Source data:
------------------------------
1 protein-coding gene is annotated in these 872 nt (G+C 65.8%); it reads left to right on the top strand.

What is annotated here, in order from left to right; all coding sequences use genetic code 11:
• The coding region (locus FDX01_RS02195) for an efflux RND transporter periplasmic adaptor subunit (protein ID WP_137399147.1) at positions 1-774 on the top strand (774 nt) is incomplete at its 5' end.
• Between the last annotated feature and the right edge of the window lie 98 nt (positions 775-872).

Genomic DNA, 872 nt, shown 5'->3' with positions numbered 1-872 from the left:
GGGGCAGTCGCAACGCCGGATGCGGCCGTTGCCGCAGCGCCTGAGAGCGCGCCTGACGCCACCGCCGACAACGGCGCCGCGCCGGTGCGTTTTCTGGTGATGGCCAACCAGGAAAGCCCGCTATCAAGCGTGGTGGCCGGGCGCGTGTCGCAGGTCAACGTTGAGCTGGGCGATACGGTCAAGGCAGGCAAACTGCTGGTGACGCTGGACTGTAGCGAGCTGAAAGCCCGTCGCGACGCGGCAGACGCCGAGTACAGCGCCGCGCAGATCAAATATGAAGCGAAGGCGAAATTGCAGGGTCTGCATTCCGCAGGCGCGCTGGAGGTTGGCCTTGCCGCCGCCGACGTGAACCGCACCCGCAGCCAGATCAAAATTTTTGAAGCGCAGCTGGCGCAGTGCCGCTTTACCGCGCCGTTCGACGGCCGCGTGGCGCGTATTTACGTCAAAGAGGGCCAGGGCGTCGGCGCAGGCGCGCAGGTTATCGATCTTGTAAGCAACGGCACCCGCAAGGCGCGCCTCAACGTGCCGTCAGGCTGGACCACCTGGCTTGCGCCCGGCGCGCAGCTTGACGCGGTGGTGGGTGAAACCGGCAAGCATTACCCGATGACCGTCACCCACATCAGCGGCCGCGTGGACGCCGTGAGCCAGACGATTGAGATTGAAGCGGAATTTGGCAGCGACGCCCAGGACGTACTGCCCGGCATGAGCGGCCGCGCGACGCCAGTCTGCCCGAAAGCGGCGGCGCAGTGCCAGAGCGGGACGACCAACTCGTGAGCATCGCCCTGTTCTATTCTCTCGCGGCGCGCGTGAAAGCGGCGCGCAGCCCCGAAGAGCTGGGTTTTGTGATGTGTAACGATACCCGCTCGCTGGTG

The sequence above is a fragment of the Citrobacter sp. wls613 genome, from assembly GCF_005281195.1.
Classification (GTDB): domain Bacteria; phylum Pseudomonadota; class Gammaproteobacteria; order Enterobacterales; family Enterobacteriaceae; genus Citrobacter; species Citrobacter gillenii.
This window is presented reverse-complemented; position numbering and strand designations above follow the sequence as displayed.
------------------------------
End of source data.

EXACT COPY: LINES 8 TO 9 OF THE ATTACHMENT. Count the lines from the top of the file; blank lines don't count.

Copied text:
Classification (GTDB): domain Bacteria; phylum Pseudomonadota; class Gammaproteobacteria; order Enterobacterales; family Enterobacteriaceae; genus Citrobacter; species Citrobacter gillenii.
This window is presented reverse-complemented; position numbering and strand designations above follow the sequence as displayed.